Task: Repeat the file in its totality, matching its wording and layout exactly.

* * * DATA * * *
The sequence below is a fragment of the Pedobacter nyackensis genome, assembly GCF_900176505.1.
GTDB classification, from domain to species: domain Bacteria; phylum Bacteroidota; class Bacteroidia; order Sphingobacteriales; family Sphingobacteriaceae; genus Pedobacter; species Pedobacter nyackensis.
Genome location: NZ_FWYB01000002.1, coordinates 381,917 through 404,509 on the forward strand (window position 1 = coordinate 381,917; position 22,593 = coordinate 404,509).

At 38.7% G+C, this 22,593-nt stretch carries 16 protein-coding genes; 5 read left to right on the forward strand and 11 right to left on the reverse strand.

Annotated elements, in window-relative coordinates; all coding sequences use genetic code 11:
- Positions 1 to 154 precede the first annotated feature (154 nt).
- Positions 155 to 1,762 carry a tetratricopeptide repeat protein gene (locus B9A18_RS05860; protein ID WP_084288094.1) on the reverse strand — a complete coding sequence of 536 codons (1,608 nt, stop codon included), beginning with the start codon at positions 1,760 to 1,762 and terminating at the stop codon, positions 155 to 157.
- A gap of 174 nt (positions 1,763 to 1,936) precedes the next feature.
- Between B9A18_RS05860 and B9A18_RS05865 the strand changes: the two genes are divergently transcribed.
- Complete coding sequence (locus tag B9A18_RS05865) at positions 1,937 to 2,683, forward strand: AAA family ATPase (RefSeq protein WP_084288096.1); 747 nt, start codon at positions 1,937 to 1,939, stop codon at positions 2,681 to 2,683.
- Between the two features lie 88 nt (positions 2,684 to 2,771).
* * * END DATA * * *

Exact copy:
The sequence below is a fragment of the Pedobacter nyackensis genome, assembly GCF_900176505.1.
GTDB classification, from domain to species: domain Bacteria; phylum Bacteroidota; class Bacteroidia; order Sphingobacteriales; family Sphingobacteriaceae; genus Pedobacter; species Pedobacter nyackensis.
Genome location: NZ_FWYB01000002.1, coordinates 381,917 through 404,509 on the forward strand (window position 1 = coordinate 381,917; position 22,593 = coordinate 404,509).

At 38.7% G+C, this 22,593-nt stretch carries 16 protein-coding genes; 5 read left to right on the forward strand and 11 right to left on the reverse strand.

Annotated elements, in window-relative coordinates; all coding sequences use genetic code 11:
- Positions 1 to 154 precede the first annotated feature (154 nt).
- Positions 155 to 1,762 carry a tetratricopeptide repeat protein gene (locus B9A18_RS05860; protein ID WP_084288094.1) on the reverse strand — a complete coding sequence of 536 codons (1,608 nt, stop codon included), beginning with the start codon at positions 1,760 to 1,762 and terminating at the stop codon, positions 155 to 157.
- A gap of 174 nt (positions 1,763 to 1,936) precedes the next feature.
- Between B9A18_RS05860 and B9A18_RS05865 the strand changes: the two genes are divergently transcribed.
- Complete coding sequence (locus tag B9A18_RS05865) at positions 1,937 to 2,683, forward strand: AAA family ATPase (RefSeq protein WP_084288096.1); 747 nt, start codon at positions 1,937 to 1,939, stop codon at positions 2,681 to 2,683.
- Between the two features lie 88 nt (positions 2,684 to 2,771).